The video cuts to a much healthier version of herself after she had been in recovery for five years. This is a completely different woman. Her skin is glowing, her body looks healthy, she has a genuine smile on her face, and pride and happiness are reflected in her eyes. 



She asked people to comment with their “clean dates” and the people delivered with over 8,000 comments. While they're not all clean dates, with many people offering their support and praise, Moniz has inspired many people to comment with a piece of their own stories. 

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By “recovering out loud,” Moniz has created a space where people can be proud of themselves for overcoming their addictions.

Their comment section was filled with love people had for themselves and each other for overcoming a disease that plagues so many, thus taking steps to abolish the stigma around it.

According to the American Addiction Center, addiction is more highly stigmatized than any other health problem. This in part stems from the negative attitude the general public has toward people who struggle with substance abuse. Oftentimes people will dismissively call them “tweakers,” “junkies,” or “crackheads.” Thus, instead of treating substance abuse as a health problem, it is treated as immoral and criminal behavior.

The heavy stigma placed around drug addiction adds an “additional barrier” to treatment and recovery. This is especially unnecessary because addiction in itself is hard enough to overcome. There is so much shame surrounding substance abuse because it is seen by society as a choice.

Over 21 million Americans were diagnosed with a substance abuse problem in 2018, however, only 10% of them sought out treatment at a medical facility and 60% of those who were advised to receive treatment declined to do so. This might be largely due to the negative feelings surrounding drug addiction and the shame one feels while they are using. As stated in one of Moniz's videos, it is easier to ignore the problem than admit that you have one.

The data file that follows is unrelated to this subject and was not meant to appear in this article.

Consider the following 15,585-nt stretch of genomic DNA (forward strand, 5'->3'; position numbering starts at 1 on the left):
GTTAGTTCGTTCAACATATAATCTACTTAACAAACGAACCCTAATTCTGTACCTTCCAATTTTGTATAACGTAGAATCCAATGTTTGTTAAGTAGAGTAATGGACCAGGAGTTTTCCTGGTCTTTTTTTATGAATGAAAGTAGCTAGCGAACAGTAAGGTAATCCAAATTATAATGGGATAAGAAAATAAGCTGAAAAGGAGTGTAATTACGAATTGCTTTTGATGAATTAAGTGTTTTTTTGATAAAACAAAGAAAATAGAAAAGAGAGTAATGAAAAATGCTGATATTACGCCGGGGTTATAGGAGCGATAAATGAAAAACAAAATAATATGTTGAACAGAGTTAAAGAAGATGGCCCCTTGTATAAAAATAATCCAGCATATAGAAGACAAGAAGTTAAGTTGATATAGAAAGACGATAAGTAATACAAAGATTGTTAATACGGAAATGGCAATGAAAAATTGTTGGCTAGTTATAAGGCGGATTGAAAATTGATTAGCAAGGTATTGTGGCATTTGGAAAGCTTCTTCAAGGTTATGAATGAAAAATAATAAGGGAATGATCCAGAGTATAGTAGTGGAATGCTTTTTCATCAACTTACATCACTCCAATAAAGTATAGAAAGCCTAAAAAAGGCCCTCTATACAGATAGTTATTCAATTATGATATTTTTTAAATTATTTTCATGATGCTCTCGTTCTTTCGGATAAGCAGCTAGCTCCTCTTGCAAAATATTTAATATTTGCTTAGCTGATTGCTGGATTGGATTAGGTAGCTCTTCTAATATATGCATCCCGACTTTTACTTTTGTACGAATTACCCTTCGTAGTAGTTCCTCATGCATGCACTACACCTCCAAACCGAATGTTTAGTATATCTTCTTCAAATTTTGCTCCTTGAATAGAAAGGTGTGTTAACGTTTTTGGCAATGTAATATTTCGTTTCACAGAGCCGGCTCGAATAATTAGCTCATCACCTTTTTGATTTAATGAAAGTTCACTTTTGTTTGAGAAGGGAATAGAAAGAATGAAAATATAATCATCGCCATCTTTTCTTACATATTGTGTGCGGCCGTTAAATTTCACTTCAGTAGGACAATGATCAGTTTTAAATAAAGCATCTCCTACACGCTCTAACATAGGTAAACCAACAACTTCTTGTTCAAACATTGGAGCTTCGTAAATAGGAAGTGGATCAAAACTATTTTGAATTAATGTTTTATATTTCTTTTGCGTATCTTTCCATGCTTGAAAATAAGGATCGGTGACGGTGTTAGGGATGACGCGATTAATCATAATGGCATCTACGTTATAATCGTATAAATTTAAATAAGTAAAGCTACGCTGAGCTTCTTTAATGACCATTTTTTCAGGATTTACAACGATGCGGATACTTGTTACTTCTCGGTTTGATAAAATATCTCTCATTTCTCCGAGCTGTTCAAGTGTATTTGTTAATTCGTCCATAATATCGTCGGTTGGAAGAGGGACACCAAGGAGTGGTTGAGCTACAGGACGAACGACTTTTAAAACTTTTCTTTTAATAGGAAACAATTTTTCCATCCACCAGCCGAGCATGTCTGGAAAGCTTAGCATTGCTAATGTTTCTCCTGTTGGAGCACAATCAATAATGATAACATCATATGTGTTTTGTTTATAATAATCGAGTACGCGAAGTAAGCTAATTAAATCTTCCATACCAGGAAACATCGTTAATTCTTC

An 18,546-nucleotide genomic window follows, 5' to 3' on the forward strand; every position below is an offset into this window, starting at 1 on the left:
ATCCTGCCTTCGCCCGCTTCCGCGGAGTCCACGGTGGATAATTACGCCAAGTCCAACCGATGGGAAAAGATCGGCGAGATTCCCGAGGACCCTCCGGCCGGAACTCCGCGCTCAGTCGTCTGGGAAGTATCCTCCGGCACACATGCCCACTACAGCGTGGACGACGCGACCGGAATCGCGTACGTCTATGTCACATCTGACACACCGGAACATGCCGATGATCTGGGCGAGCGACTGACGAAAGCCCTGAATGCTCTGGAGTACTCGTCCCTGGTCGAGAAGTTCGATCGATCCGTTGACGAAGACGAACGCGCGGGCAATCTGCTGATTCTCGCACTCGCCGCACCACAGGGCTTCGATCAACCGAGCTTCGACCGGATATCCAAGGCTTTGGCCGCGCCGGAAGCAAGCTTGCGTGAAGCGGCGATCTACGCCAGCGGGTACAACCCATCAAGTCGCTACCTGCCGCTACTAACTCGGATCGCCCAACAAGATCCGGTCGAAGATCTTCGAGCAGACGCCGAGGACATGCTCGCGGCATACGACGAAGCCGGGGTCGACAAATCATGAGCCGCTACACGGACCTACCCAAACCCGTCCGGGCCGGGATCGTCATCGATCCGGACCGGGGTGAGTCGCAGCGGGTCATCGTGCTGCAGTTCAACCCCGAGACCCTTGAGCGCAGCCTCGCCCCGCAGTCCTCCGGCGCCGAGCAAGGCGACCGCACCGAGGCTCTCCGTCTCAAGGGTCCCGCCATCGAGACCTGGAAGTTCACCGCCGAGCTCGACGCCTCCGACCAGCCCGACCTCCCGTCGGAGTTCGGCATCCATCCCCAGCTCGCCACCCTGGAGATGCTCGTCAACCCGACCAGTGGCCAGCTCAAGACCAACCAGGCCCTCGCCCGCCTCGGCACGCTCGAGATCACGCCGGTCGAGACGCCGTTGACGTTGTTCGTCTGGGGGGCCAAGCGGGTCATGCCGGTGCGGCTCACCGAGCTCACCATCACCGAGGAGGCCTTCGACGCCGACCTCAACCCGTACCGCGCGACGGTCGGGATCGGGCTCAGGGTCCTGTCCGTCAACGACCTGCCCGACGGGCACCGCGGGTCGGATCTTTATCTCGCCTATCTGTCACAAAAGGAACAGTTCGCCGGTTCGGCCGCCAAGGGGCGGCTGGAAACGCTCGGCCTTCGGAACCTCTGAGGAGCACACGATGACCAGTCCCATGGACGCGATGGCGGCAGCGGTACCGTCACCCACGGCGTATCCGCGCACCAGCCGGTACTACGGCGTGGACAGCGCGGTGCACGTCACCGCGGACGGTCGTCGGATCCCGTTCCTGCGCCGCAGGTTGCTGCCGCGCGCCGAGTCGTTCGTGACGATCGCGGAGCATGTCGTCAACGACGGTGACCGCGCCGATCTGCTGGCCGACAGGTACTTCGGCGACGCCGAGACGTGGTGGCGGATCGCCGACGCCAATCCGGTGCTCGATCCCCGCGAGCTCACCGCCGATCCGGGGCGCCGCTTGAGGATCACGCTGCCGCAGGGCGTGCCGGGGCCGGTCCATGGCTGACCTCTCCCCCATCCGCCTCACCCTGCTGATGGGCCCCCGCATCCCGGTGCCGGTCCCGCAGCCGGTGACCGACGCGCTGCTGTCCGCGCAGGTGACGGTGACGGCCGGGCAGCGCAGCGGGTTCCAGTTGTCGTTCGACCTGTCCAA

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This is why it is so important for people like her to share their stories. By “recovering out loud,” she showed the highs and lows of the journey and in turn gave people hope that if she can get out of the darkness, they can too. The more positive stories out there surrounding drug addiction that are available, the more hope people will have to fight their way out of the darkness.

To all the people who have overcome addiction, we see you, and we are proud of you. To all the people out there either struggling with drug addiction, we see you too, and we want you to believe that recovery is possible.

If you or someone you know is suffering from addiction, there are resources to get help.


The process of recovery is not linear, but the first step to getting better is asking for help. For more information, referrals to local treatment facilities and support groups, and relevant links, visit SAMHSA’s website. If you’d like to join a recovery support group, you can locate the nearest Alcoholics Anonymous or Narcotics Anonymous meetings near you. Or you can call SAMHSA’s National Helpline at 1-800-799-7233, which is a free 24/7 confidential information service in both English and Spanish. For TTY, or if you’re unable to speak safely, call 1-800-487-4889.

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Tarah Hickel is a Washington-based writer and a frequent contributor to YourTango. She focuses on entertainment and news stories including viral topics and human interest pieces.